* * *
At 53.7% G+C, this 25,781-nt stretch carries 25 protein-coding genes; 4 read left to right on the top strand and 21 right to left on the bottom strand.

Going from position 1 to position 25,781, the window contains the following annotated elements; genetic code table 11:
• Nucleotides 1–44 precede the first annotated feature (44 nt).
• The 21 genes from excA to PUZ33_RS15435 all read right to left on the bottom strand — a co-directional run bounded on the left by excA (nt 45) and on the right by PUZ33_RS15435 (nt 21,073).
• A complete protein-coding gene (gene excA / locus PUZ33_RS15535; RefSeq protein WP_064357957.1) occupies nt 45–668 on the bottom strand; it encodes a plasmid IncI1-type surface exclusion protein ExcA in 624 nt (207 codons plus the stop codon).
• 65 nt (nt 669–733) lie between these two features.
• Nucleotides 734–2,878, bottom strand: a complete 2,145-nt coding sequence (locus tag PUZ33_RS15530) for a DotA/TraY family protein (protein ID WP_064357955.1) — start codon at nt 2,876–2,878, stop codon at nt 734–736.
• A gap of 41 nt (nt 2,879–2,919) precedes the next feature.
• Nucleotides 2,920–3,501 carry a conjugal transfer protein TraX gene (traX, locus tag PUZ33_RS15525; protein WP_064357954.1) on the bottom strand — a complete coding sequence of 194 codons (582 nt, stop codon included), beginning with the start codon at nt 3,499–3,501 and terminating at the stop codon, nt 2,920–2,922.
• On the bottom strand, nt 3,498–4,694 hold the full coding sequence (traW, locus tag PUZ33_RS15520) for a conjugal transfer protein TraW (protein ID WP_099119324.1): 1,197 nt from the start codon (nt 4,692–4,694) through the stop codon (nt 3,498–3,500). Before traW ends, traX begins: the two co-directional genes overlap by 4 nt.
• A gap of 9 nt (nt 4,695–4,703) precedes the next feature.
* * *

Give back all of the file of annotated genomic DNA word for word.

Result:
At 53.7% G+C, this 25,781-nt stretch carries 25 protein-coding genes; 4 read left to right on the top strand and 21 right to left on the bottom strand.

Going from position 1 to position 25,781, the window contains the following annotated elements; genetic code table 11:
• Nucleotides 1–44 precede the first annotated feature (44 nt).
• The 21 genes from excA to PUZ33_RS15435 all read right to left on the bottom strand — a co-directional run bounded on the left by excA (nt 45) and on the right by PUZ33_RS15435 (nt 21,073).
• A complete protein-coding gene (gene excA / locus PUZ33_RS15535; RefSeq protein WP_064357957.1) occupies nt 45–668 on the bottom strand; it encodes a plasmid IncI1-type surface exclusion protein ExcA in 624 nt (207 codons plus the stop codon).
• 65 nt (nt 669–733) lie between these two features.
• Nucleotides 734–2,878, bottom strand: a complete 2,145-nt coding sequence (locus tag PUZ33_RS15530) for a DotA/TraY family protein (protein ID WP_064357955.1) — start codon at nt 2,876–2,878, stop codon at nt 734–736.
• A gap of 41 nt (nt 2,879–2,919) precedes the next feature.
• Nucleotides 2,920–3,501 carry a conjugal transfer protein TraX gene (traX, locus tag PUZ33_RS15525; protein WP_064357954.1) on the bottom strand — a complete coding sequence of 194 codons (582 nt, stop codon included), beginning with the start codon at nt 3,499–3,501 and terminating at the stop codon, nt 2,920–2,922.
• On the bottom strand, nt 3,498–4,694 hold the full coding sequence (traW, locus tag PUZ33_RS15520) for a conjugal transfer protein TraW (protein ID WP_099119324.1): 1,197 nt from the start codon (nt 4,692–4,694) through the stop codon (nt 3,498–3,500). Before traW ends, traX begins: the two co-directional genes overlap by 4 nt.
• A gap of 9 nt (nt 4,695–4,703) precedes the next feature.